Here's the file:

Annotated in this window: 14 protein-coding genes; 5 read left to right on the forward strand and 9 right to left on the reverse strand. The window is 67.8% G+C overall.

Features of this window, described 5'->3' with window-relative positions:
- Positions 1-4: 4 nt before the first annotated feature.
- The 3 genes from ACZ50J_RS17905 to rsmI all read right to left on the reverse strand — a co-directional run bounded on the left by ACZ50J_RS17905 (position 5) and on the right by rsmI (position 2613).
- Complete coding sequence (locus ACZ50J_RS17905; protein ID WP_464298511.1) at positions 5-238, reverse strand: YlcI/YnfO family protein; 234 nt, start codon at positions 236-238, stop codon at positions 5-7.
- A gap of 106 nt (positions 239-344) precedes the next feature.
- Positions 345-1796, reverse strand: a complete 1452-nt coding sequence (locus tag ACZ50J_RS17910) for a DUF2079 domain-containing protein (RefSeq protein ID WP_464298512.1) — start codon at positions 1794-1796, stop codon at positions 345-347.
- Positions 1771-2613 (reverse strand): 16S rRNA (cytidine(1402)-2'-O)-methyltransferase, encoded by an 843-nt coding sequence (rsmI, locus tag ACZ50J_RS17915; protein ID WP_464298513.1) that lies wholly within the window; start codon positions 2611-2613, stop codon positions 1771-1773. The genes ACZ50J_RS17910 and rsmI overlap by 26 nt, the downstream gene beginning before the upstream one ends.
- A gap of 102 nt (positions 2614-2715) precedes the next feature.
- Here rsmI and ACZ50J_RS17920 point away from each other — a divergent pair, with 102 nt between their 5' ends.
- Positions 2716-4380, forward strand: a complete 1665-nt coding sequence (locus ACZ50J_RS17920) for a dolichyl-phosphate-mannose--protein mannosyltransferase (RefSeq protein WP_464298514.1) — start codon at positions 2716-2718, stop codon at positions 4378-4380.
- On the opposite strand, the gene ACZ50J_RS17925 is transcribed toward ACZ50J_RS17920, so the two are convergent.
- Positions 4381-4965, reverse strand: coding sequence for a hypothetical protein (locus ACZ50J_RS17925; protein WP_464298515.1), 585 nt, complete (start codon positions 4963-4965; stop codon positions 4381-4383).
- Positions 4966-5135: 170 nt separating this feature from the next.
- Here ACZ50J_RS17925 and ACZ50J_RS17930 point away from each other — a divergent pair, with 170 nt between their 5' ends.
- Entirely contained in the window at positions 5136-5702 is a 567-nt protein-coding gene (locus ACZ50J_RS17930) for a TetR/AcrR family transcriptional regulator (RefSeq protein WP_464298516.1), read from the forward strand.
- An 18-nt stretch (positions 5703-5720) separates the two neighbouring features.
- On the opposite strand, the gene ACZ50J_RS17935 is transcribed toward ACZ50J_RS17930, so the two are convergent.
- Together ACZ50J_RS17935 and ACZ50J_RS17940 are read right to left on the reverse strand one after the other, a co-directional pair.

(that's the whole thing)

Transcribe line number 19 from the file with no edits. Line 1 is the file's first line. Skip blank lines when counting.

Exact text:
- Together ACZ50J_RS17935 and ACZ50J_RS17940 are read right to left on the reverse strand one after the other, a co-directional pair.